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RE: [IP] school and the pump-long

Here's my approach for my son who is 8. Granted he is very motivated and
secure with his pump and this may make a difference. He is in a private
school with no nurse, which in our case may actually be a plus since all the
staff and teachers have made such an effort to become educated in his care.
Dean (my son) keeps his kit with him in class and is free to check his sugar
whenever he feels appropriate but always before lunch. The staff and
teachers will ask him to check it if he shows symptoms of either high or low
bs. Most of the time he does it without this prompting. For his lunch, I
individually label each item with a sticker which includes the bolus amount.
This way he can still eat based on his appetite and we know that the bolus
will be correct. We did however work on this during the summer so that it
was not a new concept for him. He keeps glucose tablets with him at all
times but so far (knock on wood) no severe low bs. I prefer the fact that he
has the glucometer with him instead of having to go to the office in the
event that he feels low. 

BTW - I also include a sticker everyday with some kind of message and a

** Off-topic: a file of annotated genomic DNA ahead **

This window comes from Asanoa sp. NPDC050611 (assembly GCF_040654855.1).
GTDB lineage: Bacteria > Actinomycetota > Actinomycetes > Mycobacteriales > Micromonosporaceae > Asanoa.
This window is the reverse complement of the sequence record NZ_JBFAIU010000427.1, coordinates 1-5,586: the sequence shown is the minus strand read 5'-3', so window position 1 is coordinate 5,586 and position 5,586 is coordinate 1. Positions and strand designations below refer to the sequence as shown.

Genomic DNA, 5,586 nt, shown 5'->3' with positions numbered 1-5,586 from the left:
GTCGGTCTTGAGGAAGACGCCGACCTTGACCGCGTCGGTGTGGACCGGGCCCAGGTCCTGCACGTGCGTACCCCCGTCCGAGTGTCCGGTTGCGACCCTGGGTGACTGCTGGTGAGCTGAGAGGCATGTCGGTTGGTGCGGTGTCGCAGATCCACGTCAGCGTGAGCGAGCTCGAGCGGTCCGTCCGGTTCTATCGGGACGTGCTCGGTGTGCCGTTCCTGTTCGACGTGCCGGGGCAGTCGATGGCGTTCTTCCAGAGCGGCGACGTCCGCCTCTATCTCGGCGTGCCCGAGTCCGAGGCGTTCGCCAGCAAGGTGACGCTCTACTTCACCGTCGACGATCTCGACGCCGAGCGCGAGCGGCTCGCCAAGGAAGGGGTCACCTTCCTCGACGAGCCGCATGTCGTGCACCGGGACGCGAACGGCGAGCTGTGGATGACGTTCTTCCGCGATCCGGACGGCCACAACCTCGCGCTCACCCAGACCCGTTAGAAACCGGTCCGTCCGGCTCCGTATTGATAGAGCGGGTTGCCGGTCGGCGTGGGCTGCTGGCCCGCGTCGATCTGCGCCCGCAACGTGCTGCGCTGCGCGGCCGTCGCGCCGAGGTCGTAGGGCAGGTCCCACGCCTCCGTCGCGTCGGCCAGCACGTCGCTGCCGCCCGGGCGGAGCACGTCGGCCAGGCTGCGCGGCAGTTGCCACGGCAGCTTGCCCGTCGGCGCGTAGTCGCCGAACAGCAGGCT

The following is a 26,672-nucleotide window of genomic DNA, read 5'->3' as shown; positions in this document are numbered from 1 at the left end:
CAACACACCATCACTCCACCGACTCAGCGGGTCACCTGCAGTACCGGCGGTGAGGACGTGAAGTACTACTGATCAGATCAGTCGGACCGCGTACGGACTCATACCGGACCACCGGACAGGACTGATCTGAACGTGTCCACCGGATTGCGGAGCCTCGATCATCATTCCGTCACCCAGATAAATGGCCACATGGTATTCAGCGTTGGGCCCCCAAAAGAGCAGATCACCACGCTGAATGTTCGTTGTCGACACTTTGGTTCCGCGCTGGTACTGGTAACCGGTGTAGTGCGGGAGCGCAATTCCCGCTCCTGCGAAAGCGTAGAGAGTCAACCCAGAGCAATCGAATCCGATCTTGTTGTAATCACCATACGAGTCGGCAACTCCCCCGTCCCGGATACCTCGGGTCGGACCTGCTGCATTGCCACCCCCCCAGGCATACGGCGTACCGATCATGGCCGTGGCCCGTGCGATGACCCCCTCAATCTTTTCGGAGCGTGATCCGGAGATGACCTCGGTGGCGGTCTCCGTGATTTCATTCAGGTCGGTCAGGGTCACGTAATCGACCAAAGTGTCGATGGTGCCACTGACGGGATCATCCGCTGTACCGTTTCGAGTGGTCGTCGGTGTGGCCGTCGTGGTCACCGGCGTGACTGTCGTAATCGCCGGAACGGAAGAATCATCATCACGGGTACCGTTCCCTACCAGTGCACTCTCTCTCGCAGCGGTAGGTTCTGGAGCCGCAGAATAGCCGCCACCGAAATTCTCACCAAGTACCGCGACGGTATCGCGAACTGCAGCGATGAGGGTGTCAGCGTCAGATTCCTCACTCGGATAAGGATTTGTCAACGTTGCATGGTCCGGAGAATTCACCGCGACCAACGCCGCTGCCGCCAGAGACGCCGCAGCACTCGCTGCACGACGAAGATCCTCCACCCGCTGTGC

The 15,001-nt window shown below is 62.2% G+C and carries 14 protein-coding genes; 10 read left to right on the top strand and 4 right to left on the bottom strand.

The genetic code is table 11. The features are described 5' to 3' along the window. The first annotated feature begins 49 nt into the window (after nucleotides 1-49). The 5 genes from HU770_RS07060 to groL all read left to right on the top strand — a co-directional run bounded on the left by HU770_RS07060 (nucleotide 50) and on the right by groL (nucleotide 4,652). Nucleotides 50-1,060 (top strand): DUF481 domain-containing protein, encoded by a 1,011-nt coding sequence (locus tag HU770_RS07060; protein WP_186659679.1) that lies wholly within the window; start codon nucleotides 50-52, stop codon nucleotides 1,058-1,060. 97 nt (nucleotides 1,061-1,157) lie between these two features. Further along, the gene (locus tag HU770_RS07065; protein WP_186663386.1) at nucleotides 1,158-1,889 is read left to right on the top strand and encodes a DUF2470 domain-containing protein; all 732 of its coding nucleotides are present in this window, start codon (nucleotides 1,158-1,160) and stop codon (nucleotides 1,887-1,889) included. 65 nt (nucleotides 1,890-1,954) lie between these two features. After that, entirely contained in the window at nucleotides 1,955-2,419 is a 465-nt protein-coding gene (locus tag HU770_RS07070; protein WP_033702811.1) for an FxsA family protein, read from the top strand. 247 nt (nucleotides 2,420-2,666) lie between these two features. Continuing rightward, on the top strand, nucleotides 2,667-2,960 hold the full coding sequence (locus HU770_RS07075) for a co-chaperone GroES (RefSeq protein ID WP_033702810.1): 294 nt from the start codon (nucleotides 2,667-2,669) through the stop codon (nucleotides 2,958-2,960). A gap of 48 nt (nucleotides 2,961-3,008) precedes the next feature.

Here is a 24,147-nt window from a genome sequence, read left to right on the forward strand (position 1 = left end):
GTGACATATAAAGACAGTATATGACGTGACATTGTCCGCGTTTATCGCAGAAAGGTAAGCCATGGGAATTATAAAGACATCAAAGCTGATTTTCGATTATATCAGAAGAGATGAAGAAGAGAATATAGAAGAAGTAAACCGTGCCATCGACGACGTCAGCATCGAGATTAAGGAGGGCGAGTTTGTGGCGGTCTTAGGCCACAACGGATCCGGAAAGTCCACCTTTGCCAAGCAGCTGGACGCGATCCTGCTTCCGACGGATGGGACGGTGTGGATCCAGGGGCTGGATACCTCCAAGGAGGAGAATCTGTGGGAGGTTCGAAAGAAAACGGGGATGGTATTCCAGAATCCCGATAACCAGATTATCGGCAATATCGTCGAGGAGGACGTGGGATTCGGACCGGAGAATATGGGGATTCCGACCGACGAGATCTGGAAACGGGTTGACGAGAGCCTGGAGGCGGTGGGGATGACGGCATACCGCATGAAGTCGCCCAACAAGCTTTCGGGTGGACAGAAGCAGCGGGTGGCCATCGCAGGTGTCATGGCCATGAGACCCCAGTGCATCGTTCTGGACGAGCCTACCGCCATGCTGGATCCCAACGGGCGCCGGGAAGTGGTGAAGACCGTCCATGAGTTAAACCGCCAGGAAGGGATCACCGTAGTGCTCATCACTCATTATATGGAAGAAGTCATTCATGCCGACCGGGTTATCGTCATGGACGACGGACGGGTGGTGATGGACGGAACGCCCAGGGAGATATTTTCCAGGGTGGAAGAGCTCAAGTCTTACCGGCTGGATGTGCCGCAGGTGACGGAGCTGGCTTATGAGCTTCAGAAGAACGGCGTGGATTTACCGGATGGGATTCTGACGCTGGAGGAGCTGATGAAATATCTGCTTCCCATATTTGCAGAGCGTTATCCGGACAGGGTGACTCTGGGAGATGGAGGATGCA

graphic. I print these out on labels and my sons really like it. It is a
little surprise to look forward to each day. I customize the pictures based
on their interests, holidays, etc. This is inexpensive but one of those
things that I think kids look back on and perhaps will smile. At least I
hope so!

Dana Barber Gonzales, MHSA
University Affiliated Program
Department of Pediatrics
2001 Pershing Circle, Ste 300
North Little Rock, AR 72114
fax - 501-682-9905

> -----Original Message-----
> From:	email @ redacted [SMTP:email @ redacted]
> Sent:	Friday, August 31, 2001 1:40 AM
> To:	email @ redacted
> Subject:	Re: [IP] school and the pump-long
> Loretta,
>   The RN is right and so is the teacher.  This IS a medical issue and the 
> teacher should really not be involved.  If there is a proper 504 plan set
> up 
> the school will receive monies that could help pay for atleast a part time
> person that can help out with Jason's D care.  Otherwise, count your lucky
> stars that you have an RN at his school and let her take care of his
> needs.  
> And actually at this age and grade there is usually a recess after lunch.
> There is no reason why he can't miss a minute or two of recess to get his 
> bolus done with the RN.  Also, if you know in advance what he is going to
> eat 
> for lunch (or snack) then you can actually figure out the boluses before
> he 
> goes o school   Break each individual item down into a bolus and then a
> total 
> bolus and put this in his log book.  That is how I do it for Josh, age 9.5
> and going into 4th grade.  If I packa lunch it is really simple, but if he
> eats in the cafeteria it is a guessing game for the most part.
> Good Luck!
> Sylvia
> mom to Joshua
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